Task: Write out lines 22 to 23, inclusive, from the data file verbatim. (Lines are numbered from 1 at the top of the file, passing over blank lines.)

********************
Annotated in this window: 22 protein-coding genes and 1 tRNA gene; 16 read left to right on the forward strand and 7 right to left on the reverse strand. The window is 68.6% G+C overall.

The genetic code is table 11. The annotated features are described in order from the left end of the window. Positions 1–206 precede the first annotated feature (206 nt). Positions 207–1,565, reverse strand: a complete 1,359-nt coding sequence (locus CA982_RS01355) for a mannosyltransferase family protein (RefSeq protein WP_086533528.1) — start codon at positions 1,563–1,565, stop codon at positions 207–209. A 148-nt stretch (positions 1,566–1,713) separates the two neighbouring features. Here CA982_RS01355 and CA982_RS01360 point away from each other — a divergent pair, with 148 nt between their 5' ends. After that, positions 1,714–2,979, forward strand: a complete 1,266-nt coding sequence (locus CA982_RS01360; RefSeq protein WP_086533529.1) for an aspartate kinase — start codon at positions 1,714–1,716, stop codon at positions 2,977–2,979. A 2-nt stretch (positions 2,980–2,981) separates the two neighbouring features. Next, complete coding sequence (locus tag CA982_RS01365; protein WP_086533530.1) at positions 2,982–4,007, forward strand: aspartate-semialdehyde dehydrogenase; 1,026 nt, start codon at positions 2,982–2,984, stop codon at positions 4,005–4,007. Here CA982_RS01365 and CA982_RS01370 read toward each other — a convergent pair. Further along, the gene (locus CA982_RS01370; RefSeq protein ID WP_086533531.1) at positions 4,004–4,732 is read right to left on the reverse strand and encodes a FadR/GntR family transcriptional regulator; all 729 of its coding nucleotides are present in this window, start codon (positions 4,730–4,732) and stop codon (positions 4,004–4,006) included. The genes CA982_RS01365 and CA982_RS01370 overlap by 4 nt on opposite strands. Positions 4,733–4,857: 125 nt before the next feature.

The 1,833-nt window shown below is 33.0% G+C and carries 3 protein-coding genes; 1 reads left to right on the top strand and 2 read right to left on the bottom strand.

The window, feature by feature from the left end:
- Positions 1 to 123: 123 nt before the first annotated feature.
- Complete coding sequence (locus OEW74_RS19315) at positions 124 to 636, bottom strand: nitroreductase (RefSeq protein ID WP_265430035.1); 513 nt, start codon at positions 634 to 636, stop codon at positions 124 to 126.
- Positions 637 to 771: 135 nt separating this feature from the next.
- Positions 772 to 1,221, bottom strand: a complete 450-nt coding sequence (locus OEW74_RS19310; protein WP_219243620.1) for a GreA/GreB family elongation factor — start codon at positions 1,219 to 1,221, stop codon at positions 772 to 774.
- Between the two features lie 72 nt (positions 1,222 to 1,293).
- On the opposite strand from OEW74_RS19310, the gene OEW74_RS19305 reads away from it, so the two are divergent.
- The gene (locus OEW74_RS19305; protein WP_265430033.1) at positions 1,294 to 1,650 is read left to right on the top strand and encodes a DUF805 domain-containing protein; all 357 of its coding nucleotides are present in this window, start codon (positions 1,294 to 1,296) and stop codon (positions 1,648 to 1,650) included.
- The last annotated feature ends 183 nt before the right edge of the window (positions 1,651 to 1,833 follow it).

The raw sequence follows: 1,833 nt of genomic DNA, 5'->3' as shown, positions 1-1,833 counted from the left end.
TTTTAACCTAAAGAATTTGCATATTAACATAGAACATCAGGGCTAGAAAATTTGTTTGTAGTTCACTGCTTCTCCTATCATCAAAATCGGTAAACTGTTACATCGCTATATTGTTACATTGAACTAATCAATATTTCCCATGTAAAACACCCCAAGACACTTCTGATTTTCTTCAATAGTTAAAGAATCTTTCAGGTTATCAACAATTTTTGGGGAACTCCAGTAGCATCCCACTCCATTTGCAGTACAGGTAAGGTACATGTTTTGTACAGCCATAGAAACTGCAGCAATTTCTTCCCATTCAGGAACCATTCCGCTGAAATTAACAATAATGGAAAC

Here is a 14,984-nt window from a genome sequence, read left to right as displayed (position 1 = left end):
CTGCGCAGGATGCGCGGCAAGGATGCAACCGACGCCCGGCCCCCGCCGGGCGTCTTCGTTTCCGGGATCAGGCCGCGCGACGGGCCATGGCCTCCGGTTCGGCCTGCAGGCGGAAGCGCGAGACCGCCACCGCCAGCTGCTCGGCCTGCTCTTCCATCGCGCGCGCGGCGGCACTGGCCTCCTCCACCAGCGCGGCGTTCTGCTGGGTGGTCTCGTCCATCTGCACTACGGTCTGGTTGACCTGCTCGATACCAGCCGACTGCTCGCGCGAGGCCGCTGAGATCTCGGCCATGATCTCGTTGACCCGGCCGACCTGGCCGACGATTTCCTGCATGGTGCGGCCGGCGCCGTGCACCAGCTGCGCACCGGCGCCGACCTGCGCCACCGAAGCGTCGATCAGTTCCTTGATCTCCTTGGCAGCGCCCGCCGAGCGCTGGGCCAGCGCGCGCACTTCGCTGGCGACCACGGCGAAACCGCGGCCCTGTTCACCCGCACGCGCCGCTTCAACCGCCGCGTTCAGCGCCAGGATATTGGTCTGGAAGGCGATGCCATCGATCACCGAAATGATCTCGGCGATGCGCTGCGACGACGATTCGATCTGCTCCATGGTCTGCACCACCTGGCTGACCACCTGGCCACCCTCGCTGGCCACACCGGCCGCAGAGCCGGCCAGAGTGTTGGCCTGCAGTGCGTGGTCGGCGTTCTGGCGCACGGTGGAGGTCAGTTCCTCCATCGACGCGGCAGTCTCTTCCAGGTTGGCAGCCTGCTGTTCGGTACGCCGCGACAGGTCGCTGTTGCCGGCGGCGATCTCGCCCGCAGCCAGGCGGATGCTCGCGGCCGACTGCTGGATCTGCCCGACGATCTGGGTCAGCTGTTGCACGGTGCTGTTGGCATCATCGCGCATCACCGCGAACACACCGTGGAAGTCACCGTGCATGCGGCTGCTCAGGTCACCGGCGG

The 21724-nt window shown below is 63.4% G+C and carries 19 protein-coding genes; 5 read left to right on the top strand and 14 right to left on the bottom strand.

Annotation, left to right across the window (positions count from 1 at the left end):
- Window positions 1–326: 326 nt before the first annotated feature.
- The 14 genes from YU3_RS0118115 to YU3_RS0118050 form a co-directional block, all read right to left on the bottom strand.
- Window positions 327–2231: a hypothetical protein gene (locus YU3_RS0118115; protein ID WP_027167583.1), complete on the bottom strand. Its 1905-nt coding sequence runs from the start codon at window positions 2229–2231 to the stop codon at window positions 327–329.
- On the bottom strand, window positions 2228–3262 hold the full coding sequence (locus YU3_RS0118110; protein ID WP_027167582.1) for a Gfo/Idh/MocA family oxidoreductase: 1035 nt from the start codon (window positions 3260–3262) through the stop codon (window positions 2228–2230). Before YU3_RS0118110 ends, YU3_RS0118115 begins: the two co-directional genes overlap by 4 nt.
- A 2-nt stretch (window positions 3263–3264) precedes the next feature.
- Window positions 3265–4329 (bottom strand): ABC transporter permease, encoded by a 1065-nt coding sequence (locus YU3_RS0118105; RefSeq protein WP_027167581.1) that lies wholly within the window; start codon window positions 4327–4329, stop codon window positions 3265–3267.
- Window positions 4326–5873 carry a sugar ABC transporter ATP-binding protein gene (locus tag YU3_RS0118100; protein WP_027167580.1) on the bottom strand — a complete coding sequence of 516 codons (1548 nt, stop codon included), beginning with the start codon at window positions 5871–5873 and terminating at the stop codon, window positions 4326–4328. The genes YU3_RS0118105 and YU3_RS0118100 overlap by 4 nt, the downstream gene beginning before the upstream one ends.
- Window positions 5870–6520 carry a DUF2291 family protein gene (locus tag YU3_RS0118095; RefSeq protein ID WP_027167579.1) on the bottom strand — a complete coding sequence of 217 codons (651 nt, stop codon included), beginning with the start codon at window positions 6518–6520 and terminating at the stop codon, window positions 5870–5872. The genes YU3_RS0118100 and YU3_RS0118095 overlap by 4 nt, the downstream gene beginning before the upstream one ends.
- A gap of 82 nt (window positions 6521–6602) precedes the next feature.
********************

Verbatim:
- On the bottom strand, window positions 2228–3262 hold the full coding sequence (locus YU3_RS0118110; protein ID WP_027167582.1) for a Gfo/Idh/MocA family oxidoreductase: 1035 nt from the start codon (window positions 3260–3262) through the stop codon (window positions 2228–2230). Before YU3_RS0118110 ends, YU3_RS0118115 begins: the two co-directional genes overlap by 4 nt.
- A 2-nt stretch (window positions 3263–3264) precedes the next feature.